• Must care for an individual quarantining as a result of COVID-19
  • Must care for a minor child whose school or childcare provider has shut down as a result of COVID-19

It is important to understand that not all employers are necessarily covered under FFCRA rules. Employers with fewer than 500 employees are automatically subject to these guidelines. Some public employers are covered, while employees of the federal government operate under different rules. Small businesses with fewer than 50 employees are permitted to apply for exceptions to the closed school or childcare provider requirement if the absence of the employee would imperil operations.

It is also worth keeping in mind that if an employee can ably perform their job duties from home, the employer does not necessarily have to honor FFCRA sick leave. An employee that can “work from home” will generally not be entitled to sick leave if they are only self-isolating as a precaution.

The goal of the FFCRA is to both provide relief to parents of minor children and other employees who become sick or exposed as well as prevent further transmission in the workplace. Many employees cannot afford to miss two weeks of work to self-isolate, leading to scenarios where they come into work even if they should be quarantining. Unfortunately, some unscrupulous employers are refusing to honor the sick leave guaranteed to impacted employees under the FFCRA. We can help navigate these concerns and get you the pay to which you are entitled.

Whistleblower Retaliation for Raising COVID-19 Concerns

Employers are required to comply with local and state regulations involving COVID-19 preventative measures. As an employee working during a pandemic, you are entitled to a safe workplace free of avoidable risk.

The Virginia Department of Health (VDH) offers an online systemto report many common COVID-19 workplace safety violations, including facial covering compliance and reduced building occupancy. Complaints submitted will be forwarded to the appropriate local health department, which will investigate the violations alleged.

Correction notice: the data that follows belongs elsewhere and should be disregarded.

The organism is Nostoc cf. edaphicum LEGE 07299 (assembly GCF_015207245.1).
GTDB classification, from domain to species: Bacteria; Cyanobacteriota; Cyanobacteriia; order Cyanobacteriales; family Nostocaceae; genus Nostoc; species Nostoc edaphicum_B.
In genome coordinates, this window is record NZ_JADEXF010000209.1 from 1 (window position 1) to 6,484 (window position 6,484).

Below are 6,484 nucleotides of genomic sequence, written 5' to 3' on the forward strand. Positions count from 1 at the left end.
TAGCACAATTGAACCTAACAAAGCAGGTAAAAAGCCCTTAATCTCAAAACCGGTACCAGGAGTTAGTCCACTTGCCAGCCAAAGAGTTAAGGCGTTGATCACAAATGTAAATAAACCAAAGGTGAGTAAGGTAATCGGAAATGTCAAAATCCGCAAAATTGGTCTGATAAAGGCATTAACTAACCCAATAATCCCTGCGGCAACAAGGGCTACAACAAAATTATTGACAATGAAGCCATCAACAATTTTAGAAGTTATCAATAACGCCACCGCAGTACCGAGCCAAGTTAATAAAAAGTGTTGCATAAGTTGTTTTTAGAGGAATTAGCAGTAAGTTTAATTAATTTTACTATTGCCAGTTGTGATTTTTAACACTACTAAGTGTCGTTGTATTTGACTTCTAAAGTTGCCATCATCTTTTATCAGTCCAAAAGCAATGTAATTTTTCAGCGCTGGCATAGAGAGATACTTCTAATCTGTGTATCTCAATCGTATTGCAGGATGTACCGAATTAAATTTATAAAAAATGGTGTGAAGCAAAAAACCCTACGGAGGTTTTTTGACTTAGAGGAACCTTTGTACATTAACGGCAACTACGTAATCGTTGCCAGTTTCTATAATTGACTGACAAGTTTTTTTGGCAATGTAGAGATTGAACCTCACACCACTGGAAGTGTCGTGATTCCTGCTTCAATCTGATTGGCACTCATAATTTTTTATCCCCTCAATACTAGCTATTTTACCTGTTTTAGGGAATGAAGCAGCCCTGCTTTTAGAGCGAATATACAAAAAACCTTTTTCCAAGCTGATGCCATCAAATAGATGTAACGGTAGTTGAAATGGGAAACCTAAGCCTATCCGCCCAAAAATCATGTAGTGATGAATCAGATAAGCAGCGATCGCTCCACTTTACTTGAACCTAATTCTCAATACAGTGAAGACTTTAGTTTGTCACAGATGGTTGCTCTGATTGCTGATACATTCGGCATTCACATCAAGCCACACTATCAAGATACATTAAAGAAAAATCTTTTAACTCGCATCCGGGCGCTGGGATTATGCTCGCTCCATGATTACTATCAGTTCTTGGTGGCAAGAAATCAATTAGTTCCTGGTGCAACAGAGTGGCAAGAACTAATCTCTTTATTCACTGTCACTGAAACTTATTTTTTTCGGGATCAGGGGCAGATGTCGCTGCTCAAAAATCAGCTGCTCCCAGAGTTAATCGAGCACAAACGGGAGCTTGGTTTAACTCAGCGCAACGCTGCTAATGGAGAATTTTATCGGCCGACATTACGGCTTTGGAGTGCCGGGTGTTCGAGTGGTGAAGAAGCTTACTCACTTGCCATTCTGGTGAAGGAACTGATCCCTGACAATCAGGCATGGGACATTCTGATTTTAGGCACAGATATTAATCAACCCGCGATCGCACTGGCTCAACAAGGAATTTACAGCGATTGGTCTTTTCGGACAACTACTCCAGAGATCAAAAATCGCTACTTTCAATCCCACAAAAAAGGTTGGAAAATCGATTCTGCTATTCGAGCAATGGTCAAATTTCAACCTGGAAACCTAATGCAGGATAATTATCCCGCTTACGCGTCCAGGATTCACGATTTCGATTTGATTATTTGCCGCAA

You can also raise concerns about enforcing safety guidelines directly with your boss or manager. If possible, raise these concerns.

Your employer cannot fire, demote, reduce your hours, or chronically give you unfavorable work assignments as a result of your raising concerns about a legitimate COVID-19 safety violation. This is true even if you bypass any internal means of reporting issues (such as a COVID-19 safety officer) and instead submit a complaint directly to local or state health officials. Any punitive action taken against you due to your attempt to address workplace safety is considered an act of retaliation, which is unlawful.

If you wish to pursue a lawsuit against your employer for a retaliatory act, you must do so within 2 years of the incident in the state of Virginia. Our attorneys are familiar with litigating these types of cases and can help fight for your interests.

We Are Ready To Protect You

The reality is that working anywhere other than your home opens you to additional risk to COVID-19 transmission. It is on your employer to follow local and state guidelines and provide a workspace that is as safe as feasibly possible. It can be easy to feel like you cannot push back against lax enforcement or flagrant violations, especially if you are concerned about employment security. However, it is important to exercise and defend your rights, especially when it involves your physical safety.

Our team at LawrenceQueen can help you navigate emerging COVID-19 issues in your Virginia workplace. Our lawyers have assisted workers across all industries and are well-versed in the current and changing pandemic regulations for various business sectors. If you are struggling to receive sick pay guaranteed under the FFCRA or have been retaliated against for reporting a problem, we are prepared to do whatever it takes to get you the justice you deserve.

Call (804) 409-8689 or contact us onlineto schedule your initial consultation.